Conditional inactivation of Nf1 and pten in schwann cells results in abnormal neuromuscular junction maturation

Xiao Xiao Li, Shi Jie Zhang, Amy P. Chiu, Lilian H. Lo, Jeffery C. To, He Ning Cui, Dewi K. Rowlands, Vincent W. Keng (Corresponding Author)

Research output: Journal article publicationJournal articleAcademic researchpeer-review

2 Citations (Scopus)


The neuromuscular junction (NMJ) consists of three components, namely presynaptic motor neurons, postsynaptic muscle fibers and perisynaptic Schwann cells (PSCs). The role of Schwann cells (SCs) in regulating NMJ structural and functional development remains unclear. In this study, mice with conditional inactivation of neurofibromin 1 (Nf1) and phosphatase and tensin homolog (Pten), specifically in SCs, resulted in delayed NMJ maturation that led to delayed muscle growth, recapitulating the muscular dystrophy condition observed in human neurofibromatosis type I syndrome (NF1) patients. Expression levels of NMJ development related molecules such as cholinergic receptor, nicotinic, alpha polypeptide 1 (Chrna1), agrin (Agrn), dystrophin, muscular dystrophy (Dmd), laminin, beta 2 (Lamb2) and dystroglycan 1 (Dag1) were also downregulated. To further explore the molecular alterations in these SCs, NF1- and PTEN-related pathways were analyzed in mutant sciatic nerves. As expected, hyperactive RAS/PI3K/AKT/ mTOR signaling pathways were identified, suggesting the importance of these pathways for NMJ development, and subsequent muscle maturation.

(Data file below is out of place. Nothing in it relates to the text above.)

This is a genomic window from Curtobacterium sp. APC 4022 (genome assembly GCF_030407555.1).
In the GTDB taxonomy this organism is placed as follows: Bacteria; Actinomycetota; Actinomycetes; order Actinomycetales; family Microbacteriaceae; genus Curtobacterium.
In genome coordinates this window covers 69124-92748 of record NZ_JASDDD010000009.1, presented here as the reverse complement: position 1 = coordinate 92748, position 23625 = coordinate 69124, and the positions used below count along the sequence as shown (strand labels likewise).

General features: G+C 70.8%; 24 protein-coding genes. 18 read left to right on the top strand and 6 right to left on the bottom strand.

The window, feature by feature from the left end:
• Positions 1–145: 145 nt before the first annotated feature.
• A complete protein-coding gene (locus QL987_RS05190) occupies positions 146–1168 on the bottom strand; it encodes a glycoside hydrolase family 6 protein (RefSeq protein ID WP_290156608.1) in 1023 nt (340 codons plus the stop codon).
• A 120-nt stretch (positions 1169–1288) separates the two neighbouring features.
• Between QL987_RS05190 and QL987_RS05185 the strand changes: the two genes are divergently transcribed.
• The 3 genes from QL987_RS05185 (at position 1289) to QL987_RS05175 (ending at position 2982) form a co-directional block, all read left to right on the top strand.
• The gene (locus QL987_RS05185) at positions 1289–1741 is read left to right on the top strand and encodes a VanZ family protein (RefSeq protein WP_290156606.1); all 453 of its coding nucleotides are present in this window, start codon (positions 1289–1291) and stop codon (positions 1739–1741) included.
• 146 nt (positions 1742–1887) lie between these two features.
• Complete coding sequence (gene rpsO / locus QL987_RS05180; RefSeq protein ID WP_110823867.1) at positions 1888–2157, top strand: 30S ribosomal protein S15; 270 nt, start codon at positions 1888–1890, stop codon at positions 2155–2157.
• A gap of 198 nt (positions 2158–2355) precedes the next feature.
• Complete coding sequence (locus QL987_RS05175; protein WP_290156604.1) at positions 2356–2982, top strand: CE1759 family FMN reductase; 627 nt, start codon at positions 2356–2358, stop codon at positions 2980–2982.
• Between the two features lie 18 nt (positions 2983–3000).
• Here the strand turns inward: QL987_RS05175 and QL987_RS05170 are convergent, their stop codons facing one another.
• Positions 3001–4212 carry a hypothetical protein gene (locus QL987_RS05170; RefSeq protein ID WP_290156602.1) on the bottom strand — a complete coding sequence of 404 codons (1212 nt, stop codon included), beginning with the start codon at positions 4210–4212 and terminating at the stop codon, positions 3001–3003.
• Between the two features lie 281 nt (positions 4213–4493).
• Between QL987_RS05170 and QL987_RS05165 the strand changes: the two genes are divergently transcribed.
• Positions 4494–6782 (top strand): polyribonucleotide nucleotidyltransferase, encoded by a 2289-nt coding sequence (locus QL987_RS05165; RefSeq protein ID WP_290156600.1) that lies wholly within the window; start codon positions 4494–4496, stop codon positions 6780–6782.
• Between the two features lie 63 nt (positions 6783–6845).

Original languageEnglish
Pages (from-to)297-303
Number of pages7
JournalG3: Genes, Genomes, Genetics
Issue number1
Publication statusPublished - 1 Jan 2019


  • junction
  • Neurofibromin 1
  • neuromuscular
  • phosphatase and
  • Schwann cell
  • tensin homolog

ASJC Scopus subject areas

  • Molecular Biology
  • Genetics
  • Genetics(clinical)


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